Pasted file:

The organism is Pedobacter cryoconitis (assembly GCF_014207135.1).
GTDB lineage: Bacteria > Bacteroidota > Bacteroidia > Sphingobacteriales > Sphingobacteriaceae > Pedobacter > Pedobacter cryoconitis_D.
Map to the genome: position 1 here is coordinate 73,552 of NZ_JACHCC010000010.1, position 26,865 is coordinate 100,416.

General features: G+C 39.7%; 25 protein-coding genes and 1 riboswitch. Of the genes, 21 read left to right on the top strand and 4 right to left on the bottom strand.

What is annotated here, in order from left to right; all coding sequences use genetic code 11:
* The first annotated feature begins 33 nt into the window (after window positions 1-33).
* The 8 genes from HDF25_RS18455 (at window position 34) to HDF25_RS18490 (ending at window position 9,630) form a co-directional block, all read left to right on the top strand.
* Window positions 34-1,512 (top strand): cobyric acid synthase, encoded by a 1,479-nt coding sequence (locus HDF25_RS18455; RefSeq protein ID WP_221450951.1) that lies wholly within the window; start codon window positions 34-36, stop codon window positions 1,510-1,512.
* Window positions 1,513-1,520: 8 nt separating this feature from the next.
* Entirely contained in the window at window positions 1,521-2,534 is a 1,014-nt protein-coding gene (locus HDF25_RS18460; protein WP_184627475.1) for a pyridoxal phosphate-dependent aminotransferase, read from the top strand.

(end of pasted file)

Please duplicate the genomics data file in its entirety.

The organism is Pedobacter cryoconitis (assembly GCF_014207135.1).
GTDB lineage: Bacteria > Bacteroidota > Bacteroidia > Sphingobacteriales > Sphingobacteriaceae > Pedobacter > Pedobacter cryoconitis_D.
Map to the genome: position 1 here is coordinate 73,552 of NZ_JACHCC010000010.1, position 26,865 is coordinate 100,416.

General features: G+C 39.7%; 25 protein-coding genes and 1 riboswitch. Of the genes, 21 read left to right on the top strand and 4 right to left on the bottom strand.

What is annotated here, in order from left to right; all coding sequences use genetic code 11:
* The first annotated feature begins 33 nt into the window (after window positions 1-33).
* The 8 genes from HDF25_RS18455 (at window position 34) to HDF25_RS18490 (ending at window position 9,630) form a co-directional block, all read left to right on the top strand.
* Window positions 34-1,512 (top strand): cobyric acid synthase, encoded by a 1,479-nt coding sequence (locus HDF25_RS18455; RefSeq protein ID WP_221450951.1) that lies wholly within the window; start codon window positions 34-36, stop codon window positions 1,510-1,512.
* Window positions 1,513-1,520: 8 nt separating this feature from the next.
* Entirely contained in the window at window positions 1,521-2,534 is a 1,014-nt protein-coding gene (locus HDF25_RS18460; protein WP_184627475.1) for a pyridoxal phosphate-dependent aminotransferase, read from the top strand.